Ethics in Finance: Why is it such a problem?

By John Hendry

Despite the best efforts of all concerned, the financial sector continues to have a bad reputation for illegal and unethical behaviour and to be more prone to ethical lapses than other business sectors. John Hendry explores why this should be, and what might be done about it in practice.

Why has the financial sector such a bad reputation for illegal and unethical behaviour? Partly perhaps, because of ignorance and prejudice. Most people have very little understanding of finance, and throughout history its practitioners and their core activities – lending, borrowing and speculative trading – have been seen as morally distasteful. Nowadays everybody who has a bank account is a lender, everybody with a pension or life policy is a speculator, and most of us are also borrowers, but the moral stigma somehow remains. There is more behind the bad reputation of finance than that, however. While it’s difficult to get a meaningful measure of such things, the financial sector almost certainly is much more prone to ethical lapses than other business sectors. There may be a problem of perception but there is a real problem as well, and it is a problem that refuses to go away, despite the best efforts of firms and regulators to address it.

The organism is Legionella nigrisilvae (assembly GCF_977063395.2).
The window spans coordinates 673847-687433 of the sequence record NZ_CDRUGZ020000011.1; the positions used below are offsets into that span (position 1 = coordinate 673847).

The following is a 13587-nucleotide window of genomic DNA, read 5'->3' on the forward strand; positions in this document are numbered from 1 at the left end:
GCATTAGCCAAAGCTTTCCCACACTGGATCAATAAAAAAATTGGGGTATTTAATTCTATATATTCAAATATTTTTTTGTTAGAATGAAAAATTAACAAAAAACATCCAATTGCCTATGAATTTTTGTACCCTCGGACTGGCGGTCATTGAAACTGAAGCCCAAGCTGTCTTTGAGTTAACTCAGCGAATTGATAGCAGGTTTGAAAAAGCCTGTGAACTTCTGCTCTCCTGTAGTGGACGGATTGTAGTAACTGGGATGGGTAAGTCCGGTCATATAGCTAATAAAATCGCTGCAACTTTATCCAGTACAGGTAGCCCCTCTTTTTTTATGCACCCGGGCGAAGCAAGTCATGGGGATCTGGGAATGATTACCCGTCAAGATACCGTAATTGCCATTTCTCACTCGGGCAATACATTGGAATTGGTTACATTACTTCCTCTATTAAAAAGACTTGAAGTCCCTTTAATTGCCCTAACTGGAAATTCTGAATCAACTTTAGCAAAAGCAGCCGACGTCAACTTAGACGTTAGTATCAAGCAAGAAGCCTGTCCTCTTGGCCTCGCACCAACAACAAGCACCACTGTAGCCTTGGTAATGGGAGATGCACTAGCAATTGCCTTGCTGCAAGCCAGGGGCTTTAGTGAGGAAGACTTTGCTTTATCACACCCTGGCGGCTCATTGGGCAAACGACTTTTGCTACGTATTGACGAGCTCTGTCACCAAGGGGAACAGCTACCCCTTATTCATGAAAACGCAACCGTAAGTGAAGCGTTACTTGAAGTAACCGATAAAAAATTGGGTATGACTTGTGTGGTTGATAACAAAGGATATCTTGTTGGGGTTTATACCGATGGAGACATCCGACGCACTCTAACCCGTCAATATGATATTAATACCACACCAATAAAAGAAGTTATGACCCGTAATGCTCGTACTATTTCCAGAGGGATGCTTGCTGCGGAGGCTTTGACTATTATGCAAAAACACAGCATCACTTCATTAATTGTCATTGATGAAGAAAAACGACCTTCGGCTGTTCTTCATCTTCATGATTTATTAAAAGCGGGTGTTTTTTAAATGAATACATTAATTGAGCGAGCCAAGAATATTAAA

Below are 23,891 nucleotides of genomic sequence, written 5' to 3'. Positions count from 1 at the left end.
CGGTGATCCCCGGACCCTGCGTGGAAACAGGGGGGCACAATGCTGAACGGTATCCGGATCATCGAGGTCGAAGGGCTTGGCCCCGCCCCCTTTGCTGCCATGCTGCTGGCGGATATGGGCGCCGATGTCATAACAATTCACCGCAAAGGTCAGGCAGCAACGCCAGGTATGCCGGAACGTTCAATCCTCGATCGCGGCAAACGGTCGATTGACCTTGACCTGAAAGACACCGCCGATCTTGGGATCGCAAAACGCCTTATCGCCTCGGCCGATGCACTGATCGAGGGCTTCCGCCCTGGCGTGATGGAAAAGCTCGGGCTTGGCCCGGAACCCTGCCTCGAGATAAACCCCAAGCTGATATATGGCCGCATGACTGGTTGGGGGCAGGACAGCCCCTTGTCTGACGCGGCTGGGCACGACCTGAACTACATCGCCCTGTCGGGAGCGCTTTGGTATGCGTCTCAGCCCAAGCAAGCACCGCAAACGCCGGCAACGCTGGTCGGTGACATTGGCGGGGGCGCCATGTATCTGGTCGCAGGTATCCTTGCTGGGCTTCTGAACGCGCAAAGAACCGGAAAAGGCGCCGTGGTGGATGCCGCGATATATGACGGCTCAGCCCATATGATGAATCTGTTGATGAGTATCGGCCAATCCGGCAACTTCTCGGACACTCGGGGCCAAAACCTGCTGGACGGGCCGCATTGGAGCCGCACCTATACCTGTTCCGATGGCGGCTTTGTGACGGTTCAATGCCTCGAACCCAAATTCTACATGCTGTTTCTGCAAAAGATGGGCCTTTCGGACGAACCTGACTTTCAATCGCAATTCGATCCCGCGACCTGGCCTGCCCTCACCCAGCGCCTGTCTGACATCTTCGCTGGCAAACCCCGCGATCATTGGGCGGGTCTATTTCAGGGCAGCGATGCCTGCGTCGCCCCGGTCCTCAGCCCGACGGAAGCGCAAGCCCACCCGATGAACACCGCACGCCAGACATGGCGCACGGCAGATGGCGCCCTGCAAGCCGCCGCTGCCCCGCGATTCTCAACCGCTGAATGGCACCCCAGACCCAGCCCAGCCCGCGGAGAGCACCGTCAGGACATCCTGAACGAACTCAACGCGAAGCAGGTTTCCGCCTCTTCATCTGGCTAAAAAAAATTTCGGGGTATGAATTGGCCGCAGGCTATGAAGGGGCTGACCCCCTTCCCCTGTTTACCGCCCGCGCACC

This situation prompts a number of questions. The first and most important is: what can be done? Good intentions are clearly not enough and while there have been all sorts of suggestions, from enforced restructuring of the banking sector to capping bankers’ bonuses and from enhanced compliance regimes to the requirement that bankers swear some kind of hippocratic oath, none of these seem particularly promising. We need to come up with something better, and to do this we need to ask two further questions. What kinds of ethical problem are we up against here? And what is it about the financial sector that gives rise to these particular kinds of problem?


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The views expressed in this article are those of the authors and do not necessarily reflect the views or policies of The World Financial Review.